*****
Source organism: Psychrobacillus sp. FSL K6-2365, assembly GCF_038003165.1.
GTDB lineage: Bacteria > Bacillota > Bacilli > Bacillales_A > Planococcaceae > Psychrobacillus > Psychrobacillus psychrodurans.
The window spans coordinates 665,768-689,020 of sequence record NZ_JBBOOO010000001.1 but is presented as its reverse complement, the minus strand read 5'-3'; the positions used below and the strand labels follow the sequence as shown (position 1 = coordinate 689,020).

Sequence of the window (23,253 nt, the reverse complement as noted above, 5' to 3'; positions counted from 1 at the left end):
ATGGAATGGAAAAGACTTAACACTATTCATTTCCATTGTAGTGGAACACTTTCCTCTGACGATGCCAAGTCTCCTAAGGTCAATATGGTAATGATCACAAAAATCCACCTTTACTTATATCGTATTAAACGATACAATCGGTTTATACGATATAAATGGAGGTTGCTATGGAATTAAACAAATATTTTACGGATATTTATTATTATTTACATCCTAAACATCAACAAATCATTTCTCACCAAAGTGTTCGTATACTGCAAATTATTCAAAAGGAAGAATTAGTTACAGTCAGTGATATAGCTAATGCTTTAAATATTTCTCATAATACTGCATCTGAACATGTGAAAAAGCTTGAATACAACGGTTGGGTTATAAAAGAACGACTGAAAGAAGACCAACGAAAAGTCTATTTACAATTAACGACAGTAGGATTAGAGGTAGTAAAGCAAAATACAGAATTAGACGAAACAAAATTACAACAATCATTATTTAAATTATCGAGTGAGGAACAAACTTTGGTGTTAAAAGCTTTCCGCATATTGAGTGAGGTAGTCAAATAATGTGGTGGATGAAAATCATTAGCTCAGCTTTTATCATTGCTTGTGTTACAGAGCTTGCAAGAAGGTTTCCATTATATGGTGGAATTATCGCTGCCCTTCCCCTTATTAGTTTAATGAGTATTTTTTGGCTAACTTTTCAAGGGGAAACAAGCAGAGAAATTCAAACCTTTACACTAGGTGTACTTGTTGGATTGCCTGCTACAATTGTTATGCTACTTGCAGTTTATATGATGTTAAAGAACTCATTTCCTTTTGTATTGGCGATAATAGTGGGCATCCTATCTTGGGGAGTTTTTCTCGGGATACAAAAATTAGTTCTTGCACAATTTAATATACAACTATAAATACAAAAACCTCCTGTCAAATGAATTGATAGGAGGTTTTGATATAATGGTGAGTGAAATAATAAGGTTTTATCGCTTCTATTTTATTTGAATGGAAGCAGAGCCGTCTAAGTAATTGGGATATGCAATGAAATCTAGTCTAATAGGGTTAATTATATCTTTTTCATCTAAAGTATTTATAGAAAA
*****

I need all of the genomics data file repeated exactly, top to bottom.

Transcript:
Source organism: Psychrobacillus sp. FSL K6-2365, assembly GCF_038003165.1.
GTDB lineage: Bacteria > Bacillota > Bacilli > Bacillales_A > Planococcaceae > Psychrobacillus > Psychrobacillus psychrodurans.
The window spans coordinates 665,768-689,020 of sequence record NZ_JBBOOO010000001.1 but is presented as its reverse complement, the minus strand read 5'-3'; the positions used below and the strand labels follow the sequence as shown (position 1 = coordinate 689,020).

Sequence of the window (23,253 nt, the reverse complement as noted above, 5' to 3'; positions counted from 1 at the left end):
ATGGAATGGAAAAGACTTAACACTATTCATTTCCATTGTAGTGGAACACTTTCCTCTGACGATGCCAAGTCTCCTAAGGTCAATATGGTAATGATCACAAAAATCCACCTTTACTTATATCGTATTAAACGATACAATCGGTTTATACGATATAAATGGAGGTTGCTATGGAATTAAACAAATATTTTACGGATATTTATTATTATTTACATCCTAAACATCAACAAATCATTTCTCACCAAAGTGTTCGTATACTGCAAATTATTCAAAAGGAAGAATTAGTTACAGTCAGTGATATAGCTAATGCTTTAAATATTTCTCATAATACTGCATCTGAACATGTGAAAAAGCTTGAATACAACGGTTGGGTTATAAAAGAACGACTGAAAGAAGACCAACGAAAAGTCTATTTACAATTAACGACAGTAGGATTAGAGGTAGTAAAGCAAAATACAGAATTAGACGAAACAAAATTACAACAATCATTATTTAAATTATCGAGTGAGGAACAAACTTTGGTGTTAAAAGCTTTCCGCATATTGAGTGAGGTAGTCAAATAATGTGGTGGATGAAAATCATTAGCTCAGCTTTTATCATTGCTTGTGTTACAGAGCTTGCAAGAAGGTTTCCATTATATGGTGGAATTATCGCTGCCCTTCCCCTTATTAGTTTAATGAGTATTTTTTGGCTAACTTTTCAAGGGGAAACAAGCAGAGAAATTCAAACCTTTACACTAGGTGTACTTGTTGGATTGCCTGCTACAATTGTTATGCTACTTGCAGTTTATATGATGTTAAAGAACTCATTTCCTTTTGTATTGGCGATAATAGTGGGCATCCTATCTTGGGGAGTTTTTCTCGGGATACAAAAATTAGTTCTTGCACAATTTAATATACAACTATAAATACAAAAACCTCCTGTCAAATGAATTGATAGGAGGTTTTGATATAATGGTGAGTGAAATAATAAGGTTTTATCGCTTCTATTTTATTTGAATGGAAGCAGAGCCGTCTAAGTAATTGGGATATGCAATGAAATCTAGTCTAATAGGGTTAATTATATCTTTTTCATCTAAAGTATTTATAGAAAA